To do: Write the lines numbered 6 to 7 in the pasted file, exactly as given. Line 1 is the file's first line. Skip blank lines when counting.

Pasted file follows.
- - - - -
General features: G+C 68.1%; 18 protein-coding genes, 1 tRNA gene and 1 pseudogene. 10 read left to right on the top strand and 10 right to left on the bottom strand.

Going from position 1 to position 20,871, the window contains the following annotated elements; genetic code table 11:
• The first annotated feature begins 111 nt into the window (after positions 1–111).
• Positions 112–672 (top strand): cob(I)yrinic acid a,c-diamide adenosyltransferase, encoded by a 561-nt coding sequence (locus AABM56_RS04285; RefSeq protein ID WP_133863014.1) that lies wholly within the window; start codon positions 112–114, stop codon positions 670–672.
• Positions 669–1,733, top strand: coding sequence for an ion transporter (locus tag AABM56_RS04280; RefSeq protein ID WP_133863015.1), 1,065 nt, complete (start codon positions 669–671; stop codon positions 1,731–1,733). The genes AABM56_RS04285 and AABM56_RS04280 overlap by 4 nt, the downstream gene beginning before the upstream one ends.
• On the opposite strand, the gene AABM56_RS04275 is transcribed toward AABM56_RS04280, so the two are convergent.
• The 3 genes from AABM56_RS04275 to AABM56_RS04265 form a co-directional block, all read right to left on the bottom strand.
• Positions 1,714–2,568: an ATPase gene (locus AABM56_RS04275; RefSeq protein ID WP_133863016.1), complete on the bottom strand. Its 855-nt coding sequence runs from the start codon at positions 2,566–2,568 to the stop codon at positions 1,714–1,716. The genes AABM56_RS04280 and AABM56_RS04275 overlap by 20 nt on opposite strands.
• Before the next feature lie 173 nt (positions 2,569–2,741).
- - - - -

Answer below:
• On the opposite strand, the gene AABM56_RS04275 is transcribed toward AABM56_RS04280, so the two are convergent.
• The 3 genes from AABM56_RS04275 to AABM56_RS04265 form a co-directional block, all read right to left on the bottom strand.